By now you’ve probably realized that I’m an utter geek when it comes to nineteenth-century magazines and newspapers and that I love putting all kinds of (mostly obscure) references into my stories just for the fun of it. And so, when I was writing A Tangled Web, the latest installment in my series about the fictional magazine Allan’s Miscellany, I just couldn’t resist including a reference to an advice column I had first heard about at a conference* a few years before: “Cupid’s Letter Bag” from The Englishwoman’s Domestic Magazine.
Launched in 1852 by Samuel Beeton, The Englishwoman’s Domestic Magazine was the first British magazine targeted at middle-class women (earlier women’s magazines were meant for an upper-class audience). From 1856 onwards, Beeton’s wife Isabella acted as “Editress” (and yes, that would be Mrs. Beeton from Mrs. Beeton’s Book of Household Management). Apart from poetry, serialized fiction, articles about famous people and fashion plates, the magazine included embroidery patterns, sewing patterns, and much practical advice concerning household matters (including recipes).
And then there was “Cupid’s Letter Bag.”
If you consider the historical and social context, “Cupid’s Letter Bag” was a rather strange advice column, for rather than praising female passivity that was so much part of the Victorian ideal of femininity, it encouraged women to be more active and more intellectual.
In the November issue of 1853 one of the letters to the magazine (well, many of those worry letters were actually written by Beeton himself…) (fake worry letters!!!) started with,
“Would it be very improper for me to send a few forget-me-not flowers to a young gentleman with whom I have lately become acquainted? […] He has given me bouquets many times; and when he left, he asked me to send him a few flowers of the forget-me-not, to let him see I had not forgotten him, which I did not exactly promise to do, although I fear by my manner I led him to expect it.”
The rather blunt answer was:
“We think the vanity betrayed in the request of the gentleman is well left unsatisfied. He asked for the forget-me-nots, it appears, to let him see that ‘you had not forgotten him,’ not to remind him of you.”
This letter somehow struck my fancy, and I just had to include it in Allan’s, despite it being a bit too girly and fanciful for Allan’s. But hey, it’s my fictional magazine, so I can include whatever I want!
Now, without further ado, here’s the relevant snippet from A Tangled Web. At the beginning of the story Pel, the hero, arrives at the editorial office in a moment of crisis: the contributions of a new writer have turned out to be utter crap, and the editor (grumpy MacNeil) and his right-hand man (Robbie Beaton) are now discussing what can be used instead:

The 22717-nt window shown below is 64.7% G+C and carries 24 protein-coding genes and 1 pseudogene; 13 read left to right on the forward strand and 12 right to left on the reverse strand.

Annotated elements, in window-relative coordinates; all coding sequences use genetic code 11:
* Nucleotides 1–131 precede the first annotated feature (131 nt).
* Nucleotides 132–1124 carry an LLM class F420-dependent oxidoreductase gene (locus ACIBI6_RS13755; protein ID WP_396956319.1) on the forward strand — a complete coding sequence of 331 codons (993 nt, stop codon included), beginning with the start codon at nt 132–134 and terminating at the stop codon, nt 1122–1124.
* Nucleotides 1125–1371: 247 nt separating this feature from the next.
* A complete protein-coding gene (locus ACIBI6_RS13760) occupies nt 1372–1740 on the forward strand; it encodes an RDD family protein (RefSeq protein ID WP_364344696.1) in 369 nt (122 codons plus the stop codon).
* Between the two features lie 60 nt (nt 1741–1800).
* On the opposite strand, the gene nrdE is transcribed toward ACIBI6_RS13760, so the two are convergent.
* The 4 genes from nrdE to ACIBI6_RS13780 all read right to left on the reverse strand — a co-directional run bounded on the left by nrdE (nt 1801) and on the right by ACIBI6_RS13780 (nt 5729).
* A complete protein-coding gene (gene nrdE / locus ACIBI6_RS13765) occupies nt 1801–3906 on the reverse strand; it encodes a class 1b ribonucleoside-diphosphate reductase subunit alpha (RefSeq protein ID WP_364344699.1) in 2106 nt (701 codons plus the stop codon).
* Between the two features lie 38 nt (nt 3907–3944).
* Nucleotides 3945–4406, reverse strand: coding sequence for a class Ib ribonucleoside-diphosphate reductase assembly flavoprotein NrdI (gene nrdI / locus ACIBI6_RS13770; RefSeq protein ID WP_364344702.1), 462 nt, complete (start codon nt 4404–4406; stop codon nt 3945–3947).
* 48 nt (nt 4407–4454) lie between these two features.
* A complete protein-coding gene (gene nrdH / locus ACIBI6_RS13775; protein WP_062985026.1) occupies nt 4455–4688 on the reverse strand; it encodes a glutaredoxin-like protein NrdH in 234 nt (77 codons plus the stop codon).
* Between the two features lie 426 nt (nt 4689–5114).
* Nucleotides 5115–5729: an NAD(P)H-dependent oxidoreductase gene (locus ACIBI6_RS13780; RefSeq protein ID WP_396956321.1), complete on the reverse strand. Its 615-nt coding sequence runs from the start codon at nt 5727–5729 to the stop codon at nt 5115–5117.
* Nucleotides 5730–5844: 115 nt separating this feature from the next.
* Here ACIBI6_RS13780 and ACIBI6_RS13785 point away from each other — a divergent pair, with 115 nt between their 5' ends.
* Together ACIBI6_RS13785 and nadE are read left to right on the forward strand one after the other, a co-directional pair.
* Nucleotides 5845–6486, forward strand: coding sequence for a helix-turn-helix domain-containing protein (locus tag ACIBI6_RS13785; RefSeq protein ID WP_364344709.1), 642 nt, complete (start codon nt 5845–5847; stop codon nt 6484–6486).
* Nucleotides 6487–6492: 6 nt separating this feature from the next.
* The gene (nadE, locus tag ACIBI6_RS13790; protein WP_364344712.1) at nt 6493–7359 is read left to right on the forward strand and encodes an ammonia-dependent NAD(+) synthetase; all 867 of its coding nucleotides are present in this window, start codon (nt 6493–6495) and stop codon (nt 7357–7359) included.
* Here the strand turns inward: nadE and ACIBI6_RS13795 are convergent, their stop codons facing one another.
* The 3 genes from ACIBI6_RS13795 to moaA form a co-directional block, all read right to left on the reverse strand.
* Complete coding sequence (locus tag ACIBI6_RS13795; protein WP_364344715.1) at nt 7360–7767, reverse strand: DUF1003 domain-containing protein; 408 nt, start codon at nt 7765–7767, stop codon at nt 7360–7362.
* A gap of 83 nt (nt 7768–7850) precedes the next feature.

“What else have we got?” MacNeil shuffled his papers around. “A review of Gervase Carlton’s latest literary offering. A nice one, that.—An article from Our Man Abroad. More about the diggings in the Near East.” He glanced at Beaton. “We already have an Assyrian lion for that one, haven’t we, Robbie?”
In lieu of an answer, Beaton pointed at one of the woodblocks lying on the table.
“Right. Another worry letter for Cupid’s Letter Box?”
“I’ll write that one,” Beaton said hastily. “You’re such a cynic when it comes to love, Mac. Nobody wants to hear what you think about the plight of a young girl who…hm….is wondering about whether or not to send a posy of forget-me-nots to a gentleman of her acquaintance—”
MacNeil groaned. “And thus we all die from an overflow of sentimentalism…”
Unperturbed by the criticism, Beaton just grinned and shrugged. “Flo quite likes the overflow of sentimentalism. Says it gives the magazine a heart.”
The editor threw him a sour look. “Your wife’s taste is not always sound, Robbie. Just look at whom she has married!”
Whistling, Beaton gazed at the ceiling. “Which, if I’m not mistaken, was the making of our magazine.”
“Yes, yes. The search for the Mystery Maiden—all very romantic.” MacNeil made a dismissive gesture. “My brains must have been addled at the time.”
* The conference in question was the 2010 annual conference of the Research Society for Victorian Periodicals, and the paper was Jennifer Phegley’s “Dear Mr. Editor: Courtship and Marriage Advice in The Englishwoman’s Domestic Magazine.“